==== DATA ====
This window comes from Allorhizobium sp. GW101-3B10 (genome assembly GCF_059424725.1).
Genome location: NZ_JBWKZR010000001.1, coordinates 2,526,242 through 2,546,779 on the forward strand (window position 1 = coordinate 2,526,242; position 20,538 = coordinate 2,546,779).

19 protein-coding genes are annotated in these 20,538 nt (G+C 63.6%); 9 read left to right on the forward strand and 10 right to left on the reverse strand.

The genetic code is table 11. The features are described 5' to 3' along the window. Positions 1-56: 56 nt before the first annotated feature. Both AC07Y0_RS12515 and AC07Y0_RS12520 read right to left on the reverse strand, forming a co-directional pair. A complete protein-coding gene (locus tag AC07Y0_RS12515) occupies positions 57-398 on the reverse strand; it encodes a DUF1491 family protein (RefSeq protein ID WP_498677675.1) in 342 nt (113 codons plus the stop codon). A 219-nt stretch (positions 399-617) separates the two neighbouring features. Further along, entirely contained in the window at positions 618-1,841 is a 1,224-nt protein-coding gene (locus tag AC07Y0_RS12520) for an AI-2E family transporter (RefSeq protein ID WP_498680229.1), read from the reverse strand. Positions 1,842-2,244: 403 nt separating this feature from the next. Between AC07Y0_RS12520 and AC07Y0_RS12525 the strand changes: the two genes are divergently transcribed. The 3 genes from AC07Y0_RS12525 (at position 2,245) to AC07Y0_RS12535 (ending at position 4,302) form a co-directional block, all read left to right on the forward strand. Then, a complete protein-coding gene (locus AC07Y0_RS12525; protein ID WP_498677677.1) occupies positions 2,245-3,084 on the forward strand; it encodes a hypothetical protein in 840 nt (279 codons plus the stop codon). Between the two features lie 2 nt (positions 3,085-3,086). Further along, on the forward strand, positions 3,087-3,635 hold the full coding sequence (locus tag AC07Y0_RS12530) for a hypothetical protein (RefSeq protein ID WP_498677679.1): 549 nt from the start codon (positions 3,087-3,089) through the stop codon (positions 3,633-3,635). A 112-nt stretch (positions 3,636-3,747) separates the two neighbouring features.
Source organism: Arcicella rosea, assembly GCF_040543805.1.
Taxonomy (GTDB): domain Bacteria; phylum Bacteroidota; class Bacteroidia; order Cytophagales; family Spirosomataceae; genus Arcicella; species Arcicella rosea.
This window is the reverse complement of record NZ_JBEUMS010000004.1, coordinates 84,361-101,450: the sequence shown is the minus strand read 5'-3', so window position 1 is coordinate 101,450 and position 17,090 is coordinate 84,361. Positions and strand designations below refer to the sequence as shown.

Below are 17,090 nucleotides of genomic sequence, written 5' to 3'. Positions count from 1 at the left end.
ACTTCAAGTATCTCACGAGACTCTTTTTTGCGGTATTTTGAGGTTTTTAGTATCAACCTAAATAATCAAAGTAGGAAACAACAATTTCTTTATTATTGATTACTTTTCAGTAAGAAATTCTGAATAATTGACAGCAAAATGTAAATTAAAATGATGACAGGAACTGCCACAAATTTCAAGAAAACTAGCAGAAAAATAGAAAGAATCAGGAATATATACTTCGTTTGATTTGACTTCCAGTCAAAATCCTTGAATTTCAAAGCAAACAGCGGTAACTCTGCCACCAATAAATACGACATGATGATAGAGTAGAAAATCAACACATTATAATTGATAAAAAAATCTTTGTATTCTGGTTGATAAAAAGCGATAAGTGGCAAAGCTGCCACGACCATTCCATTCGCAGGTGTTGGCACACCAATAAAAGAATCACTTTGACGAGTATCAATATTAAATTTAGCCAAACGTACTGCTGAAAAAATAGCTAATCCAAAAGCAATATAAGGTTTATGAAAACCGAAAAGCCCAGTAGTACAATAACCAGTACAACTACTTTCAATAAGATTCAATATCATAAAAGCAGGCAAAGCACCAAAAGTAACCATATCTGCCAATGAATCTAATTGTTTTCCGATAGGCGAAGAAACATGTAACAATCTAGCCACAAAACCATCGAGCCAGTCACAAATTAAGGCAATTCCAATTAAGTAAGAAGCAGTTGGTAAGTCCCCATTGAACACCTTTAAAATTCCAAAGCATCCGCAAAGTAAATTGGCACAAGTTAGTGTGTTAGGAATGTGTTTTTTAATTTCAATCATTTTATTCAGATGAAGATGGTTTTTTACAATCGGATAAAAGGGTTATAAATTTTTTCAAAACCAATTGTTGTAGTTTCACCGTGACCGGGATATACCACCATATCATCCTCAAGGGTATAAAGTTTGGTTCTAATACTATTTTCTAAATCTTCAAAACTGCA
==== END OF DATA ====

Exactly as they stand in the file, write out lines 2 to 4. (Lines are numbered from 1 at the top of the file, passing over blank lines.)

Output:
Genome location: NZ_JBWKZR010000001.1, coordinates 2,526,242 through 2,546,779 on the forward strand (window position 1 = coordinate 2,526,242; position 20,538 = coordinate 2,546,779).

19 protein-coding genes are annotated in these 20,538 nt (G+C 63.6%); 9 read left to right on the forward strand and 10 right to left on the reverse strand.

The genetic code is table 11. The features are described 5' to 3' along the window. Positions 1-56: 56 nt before the first annotated feature. Both AC07Y0_RS12515 and AC07Y0_RS12520 read right to left on the reverse strand, forming a co-directional pair. A complete protein-coding gene (locus tag AC07Y0_RS12515) occupies positions 57-398 on the reverse strand; it encodes a DUF1491 family protein (RefSeq protein ID WP_498677675.1) in 342 nt (113 codons plus the stop codon). A 219-nt stretch (positions 399-617) separates the two neighbouring features. Further along, entirely contained in the window at positions 618-1,841 is a 1,224-nt protein-coding gene (locus tag AC07Y0_RS12520) for an AI-2E family transporter (RefSeq protein ID WP_498680229.1), read from the reverse strand. Positions 1,842-2,244: 403 nt separating this feature from the next. Between AC07Y0_RS12520 and AC07Y0_RS12525 the strand changes: the two genes are divergently transcribed. The 3 genes from AC07Y0_RS12525 (at position 2,245) to AC07Y0_RS12535 (ending at position 4,302) form a co-directional block, all read left to right on the forward strand. Then, a complete protein-coding gene (locus AC07Y0_RS12525; protein ID WP_498677677.1) occupies positions 2,245-3,084 on the forward strand; it encodes a hypothetical protein in 840 nt (279 codons plus the stop codon). Between the two features lie 2 nt (positions 3,085-3,086). Further along, on the forward strand, positions 3,087-3,635 hold the full coding sequence (locus tag AC07Y0_RS12530) for a hypothetical protein (RefSeq protein ID WP_498677679.1): 549 nt from the start codon (positions 3,087-3,089) through the stop codon (positions 3,633-3,635). A 112-nt stretch (positions 3,636-3,747) separates the two neighbouring features.